Today, I’d like to take a brief break from the usual topics to discuss a matter of great importance to artists submitting artwork to exhibits, contests, and showcases. What is it? Why it’s so important to submit only artwork based on artist’s photos.
I want to discuss this partly because of a decision relating to the online galleries hosted here. What’s the decision? Beginning January 1, 2024, I will be accepting only artwork based on artist’s photographs.
But I’m not the only publisher or art event organizer to do this. Many other organizers have also made this decision, and it’s important for artists to understand why.
So let’s talk about that.
Why I Accept Only Artwork Based on Artist’s Photos
There are a lot of factors to consider for any images presented in a publication of any type. Those factors go beyond simply having the photographer’s permission to use their photography for the creation of art.
There are also a lot of different ways to get into legal trouble, and some of those never appear on the artist’s radar. I know that because I had forgotten some of the following information until I started doing a little research.
So it’s time to share with you what I learned with the hope that we all benefit. Let’s start with getting permission.
Most of us know that whenever we want to use someone else’s photography, we should get permission from the photographer.
Did you also realize that you need the photographer’s permission for the artwork to be published and promoted in any form?
But that’s only the beginning.
If a person appears in the photograph, that person also needs to give permission. If the purpose is a portrait, that permission is usually easily given.
However, they also must grant permission to have their likeness published. The more well-known the person, the more important that is. That’s why some artists who specialize in fan art (artwork based on public personalities) sometimes get into trouble. They didn’t get permission either to create the artwork or publish it.
In fact, if you draw a movie character, you may run into difficulty with the movie company. Not even sports figures are a good idea. Teams and other related organizations may not be pleased with the publication of your artwork.
Animals as Well as People
Sometimes, pets also fall into that category. For example, artists cannot draw many famous race horses without permission. Obviously, the animal doesn’t care, but the owners and others connected to that animal may care. The fact is, they may care enough to enforce their wishes legally.
I have some pretty good photographs of the 1977 Triple Crown winner Seattle Slew. I took the photographs myself while visiting the farm where Slew lived out his post-race days. When I was thinking about painting his portrait, I contacted the farm to see if they had a problem with creating any artwork. They didn’t, but I decided not to do that painting anyway.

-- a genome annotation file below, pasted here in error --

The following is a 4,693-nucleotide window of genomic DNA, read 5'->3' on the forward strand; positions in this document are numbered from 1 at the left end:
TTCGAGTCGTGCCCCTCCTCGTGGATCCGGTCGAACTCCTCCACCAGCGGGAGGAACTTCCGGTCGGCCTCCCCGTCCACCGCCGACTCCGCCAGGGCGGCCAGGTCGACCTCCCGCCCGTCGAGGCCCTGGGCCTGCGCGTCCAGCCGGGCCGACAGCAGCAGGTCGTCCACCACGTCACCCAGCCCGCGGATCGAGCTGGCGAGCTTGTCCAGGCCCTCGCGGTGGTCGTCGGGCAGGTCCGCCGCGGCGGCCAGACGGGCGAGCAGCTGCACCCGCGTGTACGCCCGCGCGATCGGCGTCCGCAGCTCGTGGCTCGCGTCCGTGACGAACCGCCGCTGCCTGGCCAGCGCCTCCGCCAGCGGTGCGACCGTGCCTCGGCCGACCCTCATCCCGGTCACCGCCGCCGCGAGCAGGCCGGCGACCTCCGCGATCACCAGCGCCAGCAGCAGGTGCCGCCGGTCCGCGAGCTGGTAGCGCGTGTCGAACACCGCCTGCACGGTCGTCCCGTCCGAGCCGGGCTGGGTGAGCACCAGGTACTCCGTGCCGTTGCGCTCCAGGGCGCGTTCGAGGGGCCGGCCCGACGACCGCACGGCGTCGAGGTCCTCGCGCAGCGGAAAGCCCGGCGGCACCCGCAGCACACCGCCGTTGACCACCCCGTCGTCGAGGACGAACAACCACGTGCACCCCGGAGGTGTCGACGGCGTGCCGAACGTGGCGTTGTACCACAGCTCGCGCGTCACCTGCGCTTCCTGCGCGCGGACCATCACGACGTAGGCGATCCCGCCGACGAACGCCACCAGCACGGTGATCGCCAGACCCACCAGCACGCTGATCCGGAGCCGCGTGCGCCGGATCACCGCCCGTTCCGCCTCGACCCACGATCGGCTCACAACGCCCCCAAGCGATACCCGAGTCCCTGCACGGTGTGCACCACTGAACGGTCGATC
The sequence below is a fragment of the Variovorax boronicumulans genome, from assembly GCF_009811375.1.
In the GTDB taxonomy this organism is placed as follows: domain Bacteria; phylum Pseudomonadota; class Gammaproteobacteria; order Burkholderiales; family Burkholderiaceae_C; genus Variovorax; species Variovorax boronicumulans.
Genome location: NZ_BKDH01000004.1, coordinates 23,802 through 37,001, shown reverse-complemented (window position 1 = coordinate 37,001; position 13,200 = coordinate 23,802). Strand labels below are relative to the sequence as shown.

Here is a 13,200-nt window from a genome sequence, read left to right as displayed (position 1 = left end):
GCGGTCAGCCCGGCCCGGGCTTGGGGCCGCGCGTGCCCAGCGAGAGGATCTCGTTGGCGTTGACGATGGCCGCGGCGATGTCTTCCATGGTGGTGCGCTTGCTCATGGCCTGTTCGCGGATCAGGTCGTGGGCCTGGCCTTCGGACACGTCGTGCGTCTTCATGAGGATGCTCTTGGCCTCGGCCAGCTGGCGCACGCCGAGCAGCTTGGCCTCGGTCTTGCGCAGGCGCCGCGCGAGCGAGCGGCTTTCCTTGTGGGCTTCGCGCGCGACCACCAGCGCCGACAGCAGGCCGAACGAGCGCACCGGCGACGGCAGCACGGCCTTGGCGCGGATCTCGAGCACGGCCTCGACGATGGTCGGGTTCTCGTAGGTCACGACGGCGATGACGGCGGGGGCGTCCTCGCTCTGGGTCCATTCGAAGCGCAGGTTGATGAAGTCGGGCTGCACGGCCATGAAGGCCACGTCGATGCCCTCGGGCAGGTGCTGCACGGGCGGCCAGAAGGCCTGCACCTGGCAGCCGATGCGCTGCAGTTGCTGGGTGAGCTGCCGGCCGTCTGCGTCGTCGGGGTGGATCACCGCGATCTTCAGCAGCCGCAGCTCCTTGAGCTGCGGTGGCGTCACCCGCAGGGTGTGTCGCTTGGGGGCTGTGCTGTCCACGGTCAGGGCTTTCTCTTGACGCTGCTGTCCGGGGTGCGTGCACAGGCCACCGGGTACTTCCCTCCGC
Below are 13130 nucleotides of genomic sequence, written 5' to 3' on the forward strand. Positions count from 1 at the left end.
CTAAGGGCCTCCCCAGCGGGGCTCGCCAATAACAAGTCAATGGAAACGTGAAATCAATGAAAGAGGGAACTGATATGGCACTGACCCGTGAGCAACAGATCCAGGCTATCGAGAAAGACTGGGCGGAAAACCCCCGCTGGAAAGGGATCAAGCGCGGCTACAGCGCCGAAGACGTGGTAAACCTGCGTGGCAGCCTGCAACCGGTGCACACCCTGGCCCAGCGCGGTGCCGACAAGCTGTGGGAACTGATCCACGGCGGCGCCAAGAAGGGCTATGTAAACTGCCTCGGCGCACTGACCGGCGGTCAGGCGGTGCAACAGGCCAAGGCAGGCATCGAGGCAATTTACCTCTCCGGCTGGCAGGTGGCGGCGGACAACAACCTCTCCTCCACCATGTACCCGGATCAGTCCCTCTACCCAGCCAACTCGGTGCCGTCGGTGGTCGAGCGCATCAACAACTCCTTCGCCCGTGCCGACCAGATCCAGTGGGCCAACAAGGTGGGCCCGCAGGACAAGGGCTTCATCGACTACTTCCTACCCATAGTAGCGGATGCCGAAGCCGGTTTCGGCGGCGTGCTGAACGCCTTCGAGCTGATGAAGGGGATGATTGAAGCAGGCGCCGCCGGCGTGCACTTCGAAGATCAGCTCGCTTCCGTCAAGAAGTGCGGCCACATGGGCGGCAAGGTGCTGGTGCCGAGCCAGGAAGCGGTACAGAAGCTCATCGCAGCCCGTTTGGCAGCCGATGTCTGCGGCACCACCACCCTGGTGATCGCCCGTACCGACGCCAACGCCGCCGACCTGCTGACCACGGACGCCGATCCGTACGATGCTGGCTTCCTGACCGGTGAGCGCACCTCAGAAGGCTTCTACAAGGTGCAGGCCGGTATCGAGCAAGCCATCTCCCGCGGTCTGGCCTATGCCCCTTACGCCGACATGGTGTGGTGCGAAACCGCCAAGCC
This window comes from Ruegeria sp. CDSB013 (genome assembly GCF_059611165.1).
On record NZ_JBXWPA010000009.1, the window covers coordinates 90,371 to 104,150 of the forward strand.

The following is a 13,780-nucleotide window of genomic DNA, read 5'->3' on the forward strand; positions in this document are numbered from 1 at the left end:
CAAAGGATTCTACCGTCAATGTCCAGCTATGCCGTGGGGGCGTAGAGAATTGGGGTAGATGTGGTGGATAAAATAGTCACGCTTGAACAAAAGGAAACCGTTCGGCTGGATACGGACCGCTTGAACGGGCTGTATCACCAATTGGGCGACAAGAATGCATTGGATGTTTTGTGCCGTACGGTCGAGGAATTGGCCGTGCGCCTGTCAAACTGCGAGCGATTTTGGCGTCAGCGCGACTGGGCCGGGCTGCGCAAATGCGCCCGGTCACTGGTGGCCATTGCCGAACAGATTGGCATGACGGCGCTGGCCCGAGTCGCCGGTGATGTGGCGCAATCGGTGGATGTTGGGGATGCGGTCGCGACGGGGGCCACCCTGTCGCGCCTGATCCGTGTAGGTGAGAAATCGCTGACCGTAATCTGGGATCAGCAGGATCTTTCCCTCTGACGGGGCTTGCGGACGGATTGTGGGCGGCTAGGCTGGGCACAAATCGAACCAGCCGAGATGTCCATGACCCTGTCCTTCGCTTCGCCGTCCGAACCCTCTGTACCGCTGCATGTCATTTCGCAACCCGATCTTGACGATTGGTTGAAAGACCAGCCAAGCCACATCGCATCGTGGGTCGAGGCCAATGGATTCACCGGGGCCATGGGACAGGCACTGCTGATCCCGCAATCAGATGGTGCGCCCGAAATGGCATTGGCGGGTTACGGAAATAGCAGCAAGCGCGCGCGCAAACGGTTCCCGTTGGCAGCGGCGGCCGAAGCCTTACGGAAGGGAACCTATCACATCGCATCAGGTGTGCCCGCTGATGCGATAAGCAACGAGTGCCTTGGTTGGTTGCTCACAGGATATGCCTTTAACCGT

This is one more reason why it’s safer from a legal standpoint to limit eligible artwork to artwork based on the artist’s own photography.
Locations and Trademarks, Too
Believe it or not, there are a lot of landmarks and trademarks that will get you into legal problems if you recreate them in artwork.
The Nike Swoosh ad the Coca-Cola logo are both easily recognizable symbols. Use them in artwork and you may be subject to legal problems.
Some well-known buildings may also be subject to limitations on how they can be used in artwork, even if you do use your own photographs.
Do I Ever Allow Exceptions?
Yes. Sometimes, artwork based on the photographs of family and friends is acceptable.
For special purposes, artwork based on photographs provided by clients is acceptable. These “special purposes” are usually reserved for tutorials.
When there are exceptions, they will be noted in the rules. That’s why it’s so important to review the rules thoroughly any time you want to submit artwork, whether it’s here or somewhere else.
The Bottom Line
There are other reasons why for my decision, but these reasons are the most basic and the most often overlooked.
Many times, we may create an artwork thinking that we’re honoring a person, place or thing, only to discover that someone viewed it as copyright infringement. In such cases, the artist is liable. So is anyone else who publishes or promotes that image in any way.
Friends, that means me, as well as you.
That’s the main reason why I’ve made the decision to accept only artwork based on the photography of the artist.
I hope this encourages you to start creating that kind of artwork. If not, and if you choose not to submit artwork, I will be sorry to have that happen.
But I hope that’s not what you decide to do.
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